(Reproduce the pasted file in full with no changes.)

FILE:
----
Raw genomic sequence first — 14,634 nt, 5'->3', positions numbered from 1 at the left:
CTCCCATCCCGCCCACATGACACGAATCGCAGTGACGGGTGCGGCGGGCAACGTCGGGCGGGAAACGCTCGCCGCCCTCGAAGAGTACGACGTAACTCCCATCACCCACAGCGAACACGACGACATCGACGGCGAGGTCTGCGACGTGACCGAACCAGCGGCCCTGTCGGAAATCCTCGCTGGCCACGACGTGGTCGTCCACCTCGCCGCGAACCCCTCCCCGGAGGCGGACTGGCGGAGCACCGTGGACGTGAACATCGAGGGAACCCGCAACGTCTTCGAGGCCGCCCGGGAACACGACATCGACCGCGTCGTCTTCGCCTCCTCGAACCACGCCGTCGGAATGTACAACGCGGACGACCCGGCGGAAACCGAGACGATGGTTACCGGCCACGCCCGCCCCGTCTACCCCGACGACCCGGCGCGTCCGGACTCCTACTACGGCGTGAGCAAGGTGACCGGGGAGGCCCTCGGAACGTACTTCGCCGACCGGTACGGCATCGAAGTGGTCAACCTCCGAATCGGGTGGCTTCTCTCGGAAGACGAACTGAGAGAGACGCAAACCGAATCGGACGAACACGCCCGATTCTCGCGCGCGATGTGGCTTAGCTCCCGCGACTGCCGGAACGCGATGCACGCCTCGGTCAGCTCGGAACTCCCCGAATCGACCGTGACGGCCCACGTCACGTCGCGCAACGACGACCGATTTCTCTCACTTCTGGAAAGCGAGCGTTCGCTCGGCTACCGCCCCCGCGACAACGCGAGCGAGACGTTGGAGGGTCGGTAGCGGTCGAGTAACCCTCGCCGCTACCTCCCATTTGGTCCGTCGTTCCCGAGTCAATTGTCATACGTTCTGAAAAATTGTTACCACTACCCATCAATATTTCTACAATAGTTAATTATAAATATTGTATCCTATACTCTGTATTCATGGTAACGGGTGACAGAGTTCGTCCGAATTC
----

Raw genomic sequence first — 14,634 nt, 5'->3', positions numbered from 1 at the left:
CTCCCATCCCGCCCACATGACACGAATCGCAGTGACGGGTGCGGCGGGCAACGTCGGGCGGGAAACGCTCGCCGCCCTCGAAGAGTACGACGTAACTCCCATCACCCACAGCGAACACGACGACATCGACGGCGAGGTCTGCGACGTGACCGAACCAGCGGCCCTGTCGGAAATCCTCGCTGGCCACGACGTGGTCGTCCACCTCGCCGCGAACCCCTCCCCGGAGGCGGACTGGCGGAGCACCGTGGACGTGAACATCGAGGGAACCCGCAACGTCTTCGAGGCCGCCCGGGAACACGACATCGACCGCGTCGTCTTCGCCTCCTCGAACCACGCCGTCGGAATGTACAACGCGGACGACCCGGCGGAAACCGAGACGATGGTTACCGGCCACGCCCGCCCCGTCTACCCCGACGACCCGGCGCGTCCGGACTCCTACTACGGCGTGAGCAAGGTGACCGGGGAGGCCCTCGGAACGTACTTCGCCGACCGGTACGGCATCGAAGTGGTCAACCTCCGAATCGGGTGGCTTCTCTCGGAAGACGAACTGAGAGAGACGCAAACCGAATCGGACGAACACGCCCGATTCTCGCGCGCGATGTGGCTTAGCTCCCGCGACTGCCGGAACGCGATGCACGCCTCGGTCAGCTCGGAACTCCCCGAATCGACCGTGACGGCCCACGTCACGTCGCGCAACGACGACCGATTTCTCTCACTTCTGGAAAGCGAGCGTTCGCTCGGCTACCGCCCCCGCGACAACGCGAGCGAGACGTTGGAGGGTCGGTAGCGGTCGAGTAACCCTCGCCGCTACCTCCCATTTGGTCCGTCGTTCCCGAGTCAATTGTCATACGTTCTGAAAAATTGTTACCACTACCCATCAATATTTCTACAATAGTTAATTATAAATATTGTATCCTATACTCTGTATTCATGGTAACGGGTGACAGAGTTCGTCCGAATTC